Here are some notes from @jan (responding to private emails and bug reports), lightly edited. Please add to this thread (or start a new one) for more on the foreign language interface.
PL_cvt_* functions aren’t documented, and not in the online index yet. They are formally part of the wrapper generator for Quintus and SICStus. They are stable, so you can use them.
The duplication between this set and the
PL_unify_*() should be resolved some day (probably by making one set macros to the other or (better but less portable) making one set weak symbol aliases for the other).
PL_unify_unsigned() either cast to an int of a larger size or use
For unifying with strings use
PL_unify_chars(). The string operations handle the input as unsigned chars regardless of the platform.
The documentation for
PL_* functions have a “mode” indication on the term handles. “?” means it is unified against. “-” means it is assigned to (the handle is rebound to a new term) and “+” means the term is input to the function. This is a bit comparable to Prolog modes, except for “-”. A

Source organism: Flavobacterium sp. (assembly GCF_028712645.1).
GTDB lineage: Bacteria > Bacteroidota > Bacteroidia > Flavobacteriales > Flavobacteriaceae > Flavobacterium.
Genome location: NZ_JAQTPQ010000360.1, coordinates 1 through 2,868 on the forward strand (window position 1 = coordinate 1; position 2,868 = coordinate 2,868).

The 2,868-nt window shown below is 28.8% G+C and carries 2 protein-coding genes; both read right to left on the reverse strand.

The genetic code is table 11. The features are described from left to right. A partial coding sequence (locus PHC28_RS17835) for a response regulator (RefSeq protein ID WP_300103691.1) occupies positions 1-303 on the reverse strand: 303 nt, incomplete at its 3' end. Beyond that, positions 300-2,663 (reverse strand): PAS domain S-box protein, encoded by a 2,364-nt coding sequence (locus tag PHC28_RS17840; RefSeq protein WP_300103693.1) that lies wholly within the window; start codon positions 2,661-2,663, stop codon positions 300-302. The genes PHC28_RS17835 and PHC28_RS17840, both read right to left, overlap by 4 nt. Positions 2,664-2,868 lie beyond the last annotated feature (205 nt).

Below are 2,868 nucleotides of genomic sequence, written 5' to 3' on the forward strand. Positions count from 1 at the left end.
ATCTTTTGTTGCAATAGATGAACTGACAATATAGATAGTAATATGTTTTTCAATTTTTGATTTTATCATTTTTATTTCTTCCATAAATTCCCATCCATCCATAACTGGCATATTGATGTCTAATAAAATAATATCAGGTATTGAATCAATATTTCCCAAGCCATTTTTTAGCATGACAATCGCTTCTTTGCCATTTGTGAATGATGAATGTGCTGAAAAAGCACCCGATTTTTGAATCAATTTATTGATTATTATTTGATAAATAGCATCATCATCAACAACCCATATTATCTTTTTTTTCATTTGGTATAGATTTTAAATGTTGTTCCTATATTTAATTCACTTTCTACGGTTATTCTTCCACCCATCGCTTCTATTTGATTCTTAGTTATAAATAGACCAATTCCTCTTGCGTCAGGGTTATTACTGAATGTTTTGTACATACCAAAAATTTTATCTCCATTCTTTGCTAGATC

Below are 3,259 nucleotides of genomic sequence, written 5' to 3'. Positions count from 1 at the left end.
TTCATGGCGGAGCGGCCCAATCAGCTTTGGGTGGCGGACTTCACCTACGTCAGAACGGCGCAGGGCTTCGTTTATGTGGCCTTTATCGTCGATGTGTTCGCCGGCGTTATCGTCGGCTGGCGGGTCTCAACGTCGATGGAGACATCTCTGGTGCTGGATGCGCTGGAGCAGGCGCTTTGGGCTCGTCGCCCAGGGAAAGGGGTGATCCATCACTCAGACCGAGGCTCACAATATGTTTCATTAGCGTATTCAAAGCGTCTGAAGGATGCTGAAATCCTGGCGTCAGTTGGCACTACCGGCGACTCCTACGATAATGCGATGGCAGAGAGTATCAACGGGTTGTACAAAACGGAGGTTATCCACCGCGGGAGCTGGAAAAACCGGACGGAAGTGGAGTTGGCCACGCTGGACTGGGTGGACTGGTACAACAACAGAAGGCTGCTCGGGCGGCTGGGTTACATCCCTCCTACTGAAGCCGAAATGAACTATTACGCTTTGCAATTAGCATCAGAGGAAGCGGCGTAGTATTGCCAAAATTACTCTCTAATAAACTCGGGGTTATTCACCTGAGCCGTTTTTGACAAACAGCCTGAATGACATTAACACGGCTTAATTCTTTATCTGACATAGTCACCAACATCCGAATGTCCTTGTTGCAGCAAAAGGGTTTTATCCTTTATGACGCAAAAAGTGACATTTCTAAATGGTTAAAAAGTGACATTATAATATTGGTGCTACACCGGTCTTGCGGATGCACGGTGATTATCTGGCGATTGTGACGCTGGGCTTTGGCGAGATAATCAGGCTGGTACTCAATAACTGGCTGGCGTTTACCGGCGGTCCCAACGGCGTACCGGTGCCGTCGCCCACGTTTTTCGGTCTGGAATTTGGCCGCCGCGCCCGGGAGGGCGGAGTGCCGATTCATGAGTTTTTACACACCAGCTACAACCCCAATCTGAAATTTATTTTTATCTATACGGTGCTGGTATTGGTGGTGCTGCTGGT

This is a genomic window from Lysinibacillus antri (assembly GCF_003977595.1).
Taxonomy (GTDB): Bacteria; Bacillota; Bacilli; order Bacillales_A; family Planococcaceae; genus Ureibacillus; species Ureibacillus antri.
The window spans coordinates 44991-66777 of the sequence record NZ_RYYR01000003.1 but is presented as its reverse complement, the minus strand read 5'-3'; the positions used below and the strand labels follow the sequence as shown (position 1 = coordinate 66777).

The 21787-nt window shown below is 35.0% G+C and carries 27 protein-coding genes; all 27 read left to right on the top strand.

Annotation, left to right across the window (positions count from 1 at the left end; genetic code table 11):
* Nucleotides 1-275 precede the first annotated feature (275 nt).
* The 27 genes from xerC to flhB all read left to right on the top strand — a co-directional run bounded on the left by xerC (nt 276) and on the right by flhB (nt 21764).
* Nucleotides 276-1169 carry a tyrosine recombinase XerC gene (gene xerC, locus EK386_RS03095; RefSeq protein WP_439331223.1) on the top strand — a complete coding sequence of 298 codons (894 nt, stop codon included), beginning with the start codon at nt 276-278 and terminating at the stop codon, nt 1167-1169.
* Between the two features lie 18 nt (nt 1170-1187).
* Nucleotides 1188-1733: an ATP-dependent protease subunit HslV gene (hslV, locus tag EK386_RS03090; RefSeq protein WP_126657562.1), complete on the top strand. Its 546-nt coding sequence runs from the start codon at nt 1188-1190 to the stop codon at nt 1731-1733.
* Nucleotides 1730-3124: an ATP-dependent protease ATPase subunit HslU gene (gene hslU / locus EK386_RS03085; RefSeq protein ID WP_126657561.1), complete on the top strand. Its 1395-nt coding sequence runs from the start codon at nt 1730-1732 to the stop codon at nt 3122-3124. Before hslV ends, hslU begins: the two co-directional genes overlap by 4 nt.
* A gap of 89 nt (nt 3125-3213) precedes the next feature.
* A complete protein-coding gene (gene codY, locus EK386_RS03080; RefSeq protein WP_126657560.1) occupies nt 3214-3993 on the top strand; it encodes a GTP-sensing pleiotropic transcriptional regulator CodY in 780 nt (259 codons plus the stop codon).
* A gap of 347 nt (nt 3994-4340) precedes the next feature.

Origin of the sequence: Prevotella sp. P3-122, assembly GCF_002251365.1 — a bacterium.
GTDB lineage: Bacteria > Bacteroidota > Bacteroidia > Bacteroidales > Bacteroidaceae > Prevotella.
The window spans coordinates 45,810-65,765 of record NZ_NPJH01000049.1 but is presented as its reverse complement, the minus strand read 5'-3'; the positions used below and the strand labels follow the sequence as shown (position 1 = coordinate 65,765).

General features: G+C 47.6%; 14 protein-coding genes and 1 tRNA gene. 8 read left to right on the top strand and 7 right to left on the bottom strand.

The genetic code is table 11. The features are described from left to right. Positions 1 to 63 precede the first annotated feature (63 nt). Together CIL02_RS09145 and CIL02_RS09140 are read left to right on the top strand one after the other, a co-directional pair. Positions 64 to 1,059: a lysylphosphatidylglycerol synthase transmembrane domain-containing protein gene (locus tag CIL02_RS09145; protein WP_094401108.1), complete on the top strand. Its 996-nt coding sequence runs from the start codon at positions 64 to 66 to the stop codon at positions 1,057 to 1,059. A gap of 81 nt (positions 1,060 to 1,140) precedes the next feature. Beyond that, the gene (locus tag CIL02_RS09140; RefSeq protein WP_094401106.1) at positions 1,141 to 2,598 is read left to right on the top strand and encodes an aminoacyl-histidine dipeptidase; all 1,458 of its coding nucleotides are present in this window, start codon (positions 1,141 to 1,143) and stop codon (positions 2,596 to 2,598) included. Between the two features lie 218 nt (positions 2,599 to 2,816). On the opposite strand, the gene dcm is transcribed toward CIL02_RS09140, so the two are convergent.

term_t bound to “5” with a “-” can simply be bound to “6”, i.e., we are talking about destructive assignment rather than unification.
(I asked about
PL_error() as a more modern way of raising an exception - I was modifying some old code that created an error term and then called
For raising an error,
PL_error() is not only not documented, but also doesn’t appear in the public headers and is (thus) not accessible on all platforms. Modern code mostly calls
PL_type_error("mytype", Term) and related functions. Note that if the culprit is unbound these automatically raise an instantiation error rather than the indicated error. If possibly, use the
PL_get_*_ex() functions as they raise the exception for you.
BTW, some of the PL_documentation have extra “?” on the args, e.g.:
pl_unify_uint64(term_t ?t, uint64_t n))
PL_unify_chars(term_t ?t, int flags, size_t len, const char *chars)